The Lady and the Duke Review
Scotswoman Grace Elliott (Lucy Russell), former mistress of the Prince of Wales, is living in Paris. She was brought over to France by her then lover Prince Philippe (Jean-Claude Dreyfus), Duke of Orléans, who is supported by a Revolutionary faction as a successor to the throne. Then, on 10 August 1792, the Tuileries Palace is stormed and Louis XVI imprisoned. Grace has to flee for her life...
Eric Rohmer is best known for three film series, the Moral Tales and the Comedies and Proverbs (six apiece) and the Tales of the Four Seasons. All these films, variations on a theme, are delicately nuanced, naturalistic comedies about the whys and wherefores of love, not so much about what happens as what goes through the characters' minds while it happens. This is expressed largely through the way the characters talk: dialogue that is at once witty and character-revealing.
A highly stylised costume drama, based on the real-life Grace Elliott's memoir, might seem more of a departure than it actually is. But between the final Moral Tale, Love in the Afternoon known in the US as Chloe in the Afternoon (1972), and the first of the Comedies and Proverbs, The Aviator's Wife in 1980, he made two other period pieces, both literary adaptations, the German-language The Marquise of O (1976) and Perceval (1978). Perceval, an Arthurian story based on a medieval ballad, was a great departure for a director who is usually one of the cinema's great realists. It was filmed in the studio, in stylised sets, and foreshadows Rohmer's approach to The Lady and the Duke. Rohmer shot the film on digital video, often incorporating his actors into specially-painted backdrops. The result is striking: hardly lifelike, but certainly cinematic, as if a painting has come to life. In his use of video, Rohmer has proved himself more inventive than many a filmmaker half his age.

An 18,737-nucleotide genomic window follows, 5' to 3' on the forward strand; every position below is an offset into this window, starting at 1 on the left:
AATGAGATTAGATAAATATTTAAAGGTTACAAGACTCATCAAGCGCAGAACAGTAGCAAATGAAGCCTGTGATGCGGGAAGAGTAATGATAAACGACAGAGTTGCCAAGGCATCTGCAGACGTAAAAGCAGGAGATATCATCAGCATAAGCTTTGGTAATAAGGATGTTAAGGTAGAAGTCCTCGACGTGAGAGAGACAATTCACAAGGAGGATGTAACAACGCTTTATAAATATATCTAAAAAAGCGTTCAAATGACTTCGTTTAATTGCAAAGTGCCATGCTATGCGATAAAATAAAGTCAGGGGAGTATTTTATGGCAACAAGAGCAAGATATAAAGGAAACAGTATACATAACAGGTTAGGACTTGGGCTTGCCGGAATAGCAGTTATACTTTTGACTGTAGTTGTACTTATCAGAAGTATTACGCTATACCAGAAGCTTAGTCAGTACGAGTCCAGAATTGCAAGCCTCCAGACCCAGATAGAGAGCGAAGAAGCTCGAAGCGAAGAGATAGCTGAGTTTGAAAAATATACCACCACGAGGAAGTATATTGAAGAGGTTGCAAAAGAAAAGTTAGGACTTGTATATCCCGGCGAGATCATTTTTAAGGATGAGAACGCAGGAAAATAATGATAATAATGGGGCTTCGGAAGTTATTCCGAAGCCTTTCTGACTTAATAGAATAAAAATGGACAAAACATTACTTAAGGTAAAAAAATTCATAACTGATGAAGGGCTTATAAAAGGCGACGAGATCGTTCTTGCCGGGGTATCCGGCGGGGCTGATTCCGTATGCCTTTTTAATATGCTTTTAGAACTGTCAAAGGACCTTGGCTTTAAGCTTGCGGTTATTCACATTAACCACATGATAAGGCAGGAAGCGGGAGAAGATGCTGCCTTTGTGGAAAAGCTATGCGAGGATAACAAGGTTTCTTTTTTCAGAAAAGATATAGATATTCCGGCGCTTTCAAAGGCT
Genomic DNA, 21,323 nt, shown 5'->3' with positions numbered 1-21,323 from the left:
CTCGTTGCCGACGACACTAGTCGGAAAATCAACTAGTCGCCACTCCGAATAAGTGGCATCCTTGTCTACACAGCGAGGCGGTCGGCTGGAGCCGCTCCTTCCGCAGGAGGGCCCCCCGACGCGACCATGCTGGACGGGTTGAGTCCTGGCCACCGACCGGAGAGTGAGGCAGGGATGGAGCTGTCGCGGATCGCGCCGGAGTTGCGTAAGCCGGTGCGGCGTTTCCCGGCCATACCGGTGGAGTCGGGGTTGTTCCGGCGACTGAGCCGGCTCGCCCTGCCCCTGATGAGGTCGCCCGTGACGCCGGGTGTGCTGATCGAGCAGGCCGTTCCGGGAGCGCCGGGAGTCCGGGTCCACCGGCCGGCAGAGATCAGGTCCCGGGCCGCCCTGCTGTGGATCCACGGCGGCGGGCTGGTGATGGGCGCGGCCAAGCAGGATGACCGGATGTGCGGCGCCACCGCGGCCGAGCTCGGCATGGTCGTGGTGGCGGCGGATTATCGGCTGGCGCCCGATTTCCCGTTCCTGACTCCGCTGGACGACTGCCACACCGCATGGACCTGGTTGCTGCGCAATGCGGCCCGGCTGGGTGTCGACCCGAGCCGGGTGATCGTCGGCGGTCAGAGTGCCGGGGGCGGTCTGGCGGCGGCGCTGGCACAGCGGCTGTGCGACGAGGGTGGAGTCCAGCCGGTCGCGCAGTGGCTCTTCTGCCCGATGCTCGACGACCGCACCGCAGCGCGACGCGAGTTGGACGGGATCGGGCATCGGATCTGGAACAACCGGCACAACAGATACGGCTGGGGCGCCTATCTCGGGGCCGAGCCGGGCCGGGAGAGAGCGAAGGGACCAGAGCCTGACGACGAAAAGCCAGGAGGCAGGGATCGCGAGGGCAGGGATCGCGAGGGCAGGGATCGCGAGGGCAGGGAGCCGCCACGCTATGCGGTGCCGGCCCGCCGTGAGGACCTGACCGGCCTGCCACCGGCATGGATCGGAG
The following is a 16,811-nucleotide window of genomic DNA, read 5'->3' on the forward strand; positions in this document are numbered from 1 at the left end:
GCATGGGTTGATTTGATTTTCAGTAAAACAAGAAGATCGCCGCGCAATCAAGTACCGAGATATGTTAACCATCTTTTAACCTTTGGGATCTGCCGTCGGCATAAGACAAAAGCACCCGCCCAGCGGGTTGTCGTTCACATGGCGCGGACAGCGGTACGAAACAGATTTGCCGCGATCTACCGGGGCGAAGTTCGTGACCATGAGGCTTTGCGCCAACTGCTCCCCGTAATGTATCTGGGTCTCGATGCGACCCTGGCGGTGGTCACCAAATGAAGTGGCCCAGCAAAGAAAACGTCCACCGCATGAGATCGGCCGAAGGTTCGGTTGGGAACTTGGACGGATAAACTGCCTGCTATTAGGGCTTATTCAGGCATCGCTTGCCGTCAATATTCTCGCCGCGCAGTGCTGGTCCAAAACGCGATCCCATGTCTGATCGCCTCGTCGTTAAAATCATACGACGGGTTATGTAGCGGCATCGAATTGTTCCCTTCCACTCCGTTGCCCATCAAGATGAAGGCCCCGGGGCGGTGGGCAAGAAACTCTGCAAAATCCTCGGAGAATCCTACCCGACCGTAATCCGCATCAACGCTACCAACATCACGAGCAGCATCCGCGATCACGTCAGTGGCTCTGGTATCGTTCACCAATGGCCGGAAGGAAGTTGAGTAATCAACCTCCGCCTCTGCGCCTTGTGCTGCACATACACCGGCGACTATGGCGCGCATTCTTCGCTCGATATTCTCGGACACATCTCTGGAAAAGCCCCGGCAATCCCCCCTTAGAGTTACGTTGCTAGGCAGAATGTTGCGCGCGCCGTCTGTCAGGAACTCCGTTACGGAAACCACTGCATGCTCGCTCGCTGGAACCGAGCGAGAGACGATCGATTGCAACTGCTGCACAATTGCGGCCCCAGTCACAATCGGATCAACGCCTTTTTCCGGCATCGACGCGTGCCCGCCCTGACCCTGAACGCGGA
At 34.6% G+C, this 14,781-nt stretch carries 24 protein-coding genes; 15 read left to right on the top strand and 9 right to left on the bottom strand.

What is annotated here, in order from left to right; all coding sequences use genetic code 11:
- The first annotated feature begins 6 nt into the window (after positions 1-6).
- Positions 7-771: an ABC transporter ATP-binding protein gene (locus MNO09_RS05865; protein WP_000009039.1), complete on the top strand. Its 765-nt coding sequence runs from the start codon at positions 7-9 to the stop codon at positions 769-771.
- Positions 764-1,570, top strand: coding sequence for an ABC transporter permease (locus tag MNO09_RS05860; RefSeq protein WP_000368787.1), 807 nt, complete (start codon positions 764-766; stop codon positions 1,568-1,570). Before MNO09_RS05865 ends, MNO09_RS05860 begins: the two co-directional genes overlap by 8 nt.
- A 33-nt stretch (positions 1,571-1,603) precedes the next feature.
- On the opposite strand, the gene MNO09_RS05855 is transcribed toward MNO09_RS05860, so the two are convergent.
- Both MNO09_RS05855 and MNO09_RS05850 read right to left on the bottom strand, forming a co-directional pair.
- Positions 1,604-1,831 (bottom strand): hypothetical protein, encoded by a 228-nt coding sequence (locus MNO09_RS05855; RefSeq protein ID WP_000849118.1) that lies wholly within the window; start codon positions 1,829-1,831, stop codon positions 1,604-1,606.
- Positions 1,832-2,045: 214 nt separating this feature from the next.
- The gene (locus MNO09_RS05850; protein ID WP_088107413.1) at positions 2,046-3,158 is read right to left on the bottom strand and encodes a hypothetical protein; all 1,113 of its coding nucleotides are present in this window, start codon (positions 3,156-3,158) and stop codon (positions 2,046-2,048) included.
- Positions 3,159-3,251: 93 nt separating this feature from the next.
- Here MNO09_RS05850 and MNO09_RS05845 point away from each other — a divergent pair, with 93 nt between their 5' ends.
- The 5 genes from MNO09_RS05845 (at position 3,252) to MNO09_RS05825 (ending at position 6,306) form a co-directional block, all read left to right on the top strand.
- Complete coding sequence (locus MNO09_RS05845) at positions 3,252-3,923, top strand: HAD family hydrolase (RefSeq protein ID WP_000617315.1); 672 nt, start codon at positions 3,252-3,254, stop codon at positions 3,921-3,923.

Some knowledge of the history of the time might be needed to appreciate the finer points of the plot, though the basic storyline is clear enough. As Grace, Lucy Russell (whose only previous film role was in Christopher Nolan's debut, Following) gives a fine performance. And needless to say, the film looks stunning: possibly too stunning, as the film's unique look may possibly distract you from the story being told. Given a larger budget than he is accustomed to, Rohmer makes use of a digital soundtrack – Dolby Digital and DTS – for the first time, and there's a fair amount of directional effects.
Like all Rohmer's films, The Lady and the Duke will be too talky for some viewers, and the story does require attention. Even among Rohmer's fans, there will be those who prefer his contemporary comedies to his period pieces – and I'd be dishonest if I didn't admit to that. But even so, this film is a fascinating departure for Rohmer. In his eighties, with more than four decades since his first feature, Rohmer clearly has plenty of life still in him.